Marketing and the Bottom Line

Marketing and the Bottom Line

by Tim Ambler

Tim Ambler (now retired) was a professor at the London Business School. He was unique in that he was a marketing professor who was also a Chartered Accountant. Ambler contends that boards of directors should devote more attention to marketing. He puts a particular emphasis on brand equity and innovation.

“The point is simple: if you want to know what your future cash flow will look like, investigate where it comes from—the market… Survival depends on basic wealth creation. And wealth creation depends on how healthy the marketing is… Securing customer preference opens up the main cash flow for every business.” Continue reading “Marketing and the Bottom Line”

The Shareholder Value Myth

The Shareholder Value Myth: How putting shareholders first harms investors, corporations, and the public

by Lynn Stout

Business schools and law schools teach that the purpose of a corporation is to maximize shareholder wealth. “Shareholder wealth, in turn, is typically measured by share price—meaning share price today, not share price next year or next decade.” Lynn Stout (1957-2018), who was a business law professor at Cornell, makes the case that this is both untrue and harmful.

“United States corporate law does not, and never has, required directors of public corporations to maximize either share price or shareholder wealth… State statutes similarly refuse to mandate shareholder primacy… As long as boards do not use their power to enrich themselves, the [business judgment rule] gives them a wide range of discretion to run public corporations with other goals in mind, including growing the firm, creating quality products, protecting employees, and serving the public interest. Chasing shareholder value is a managerial choice, not a legal requirement.”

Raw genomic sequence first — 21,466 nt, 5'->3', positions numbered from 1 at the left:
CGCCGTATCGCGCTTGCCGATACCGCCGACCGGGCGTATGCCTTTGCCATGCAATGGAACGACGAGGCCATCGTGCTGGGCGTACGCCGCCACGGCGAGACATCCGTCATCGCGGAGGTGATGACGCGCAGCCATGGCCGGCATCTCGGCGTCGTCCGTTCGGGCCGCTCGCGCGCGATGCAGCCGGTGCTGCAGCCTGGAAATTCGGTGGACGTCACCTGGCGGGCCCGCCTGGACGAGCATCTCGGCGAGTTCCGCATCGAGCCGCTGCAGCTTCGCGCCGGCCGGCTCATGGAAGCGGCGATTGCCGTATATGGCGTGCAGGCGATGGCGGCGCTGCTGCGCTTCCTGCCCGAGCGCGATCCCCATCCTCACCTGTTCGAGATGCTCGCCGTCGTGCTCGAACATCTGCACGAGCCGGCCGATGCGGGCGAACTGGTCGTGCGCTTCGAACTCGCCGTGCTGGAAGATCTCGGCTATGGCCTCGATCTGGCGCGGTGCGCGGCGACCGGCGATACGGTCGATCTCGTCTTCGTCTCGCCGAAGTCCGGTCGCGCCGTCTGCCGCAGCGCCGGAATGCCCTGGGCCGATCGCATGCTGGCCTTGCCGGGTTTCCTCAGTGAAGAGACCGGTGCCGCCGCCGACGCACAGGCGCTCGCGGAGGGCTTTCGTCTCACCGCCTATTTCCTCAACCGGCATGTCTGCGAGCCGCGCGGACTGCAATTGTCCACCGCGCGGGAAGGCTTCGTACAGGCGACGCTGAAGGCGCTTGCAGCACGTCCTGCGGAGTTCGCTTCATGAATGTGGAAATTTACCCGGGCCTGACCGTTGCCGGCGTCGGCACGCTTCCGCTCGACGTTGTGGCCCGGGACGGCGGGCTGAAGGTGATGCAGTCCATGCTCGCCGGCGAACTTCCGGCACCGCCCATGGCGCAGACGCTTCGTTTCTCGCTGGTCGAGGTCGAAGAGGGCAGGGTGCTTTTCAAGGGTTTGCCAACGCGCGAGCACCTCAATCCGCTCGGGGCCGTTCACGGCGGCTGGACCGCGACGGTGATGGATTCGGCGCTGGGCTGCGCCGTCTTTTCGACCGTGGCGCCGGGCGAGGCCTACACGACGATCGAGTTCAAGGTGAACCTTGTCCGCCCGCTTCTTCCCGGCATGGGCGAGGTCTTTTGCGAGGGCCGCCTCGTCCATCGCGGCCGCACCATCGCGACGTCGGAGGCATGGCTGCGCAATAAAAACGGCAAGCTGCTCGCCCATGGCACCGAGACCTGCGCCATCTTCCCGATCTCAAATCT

Continue reading “The Shareholder Value Myth”

Boards that Lead

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Boards that Lead: When to Change, When to Partner, and When to Stay Out of the Way

by Ram Charan, Dennis Carey, Michael Useem

“A board can be a destroyer or a creator of value.” This book presents an excellent analysis of how the inept boards of Hewlett-Packard, Motorola, and AIG destroyed shareholder value; interesting insights into the turnarounds of Apple and Tyco; CEO succession at Ford, 3M, and GlaxoSmithKline; and Procter & Gamble’s acquisition of Gillette. Continue reading “Boards that Lead”

Nonprofit Meetings, Minutes & Records

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Nonprofit Meetings, Minutes & Records: How to Run Your Nonprofit Corporation So You Don’t Run Into Trouble, Second Edition

by Anthony Mancuso

This book offers some good insights for anyone who serves on the board of a nonprofit organization, especially the board secretary. If the board of directors ignores its bylaws and state nonprofit laws, the organization could lose its tax-exempt status. Director liability is another concern. Continue reading “Nonprofit Meetings, Minutes & Records”

The Five Most Important Questions You Will Ever Ask About Your Organization

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The Five Most Important Questions You Will Ever Ask About Your Organization

by Peter Drucker et al

This book offers a strategic planning framework for nonprofit organizations. It can help board members set the direction by asking five questions.

What is our mission? The mission must reflect opportunities, competence, and commitment. Drucker cautions, “Never subordinate the mission in order to get money. If there are opportunities that threaten the integrity of the organization, you must say no.” Continue reading “The Five Most Important Questions You Will Ever Ask About Your Organization”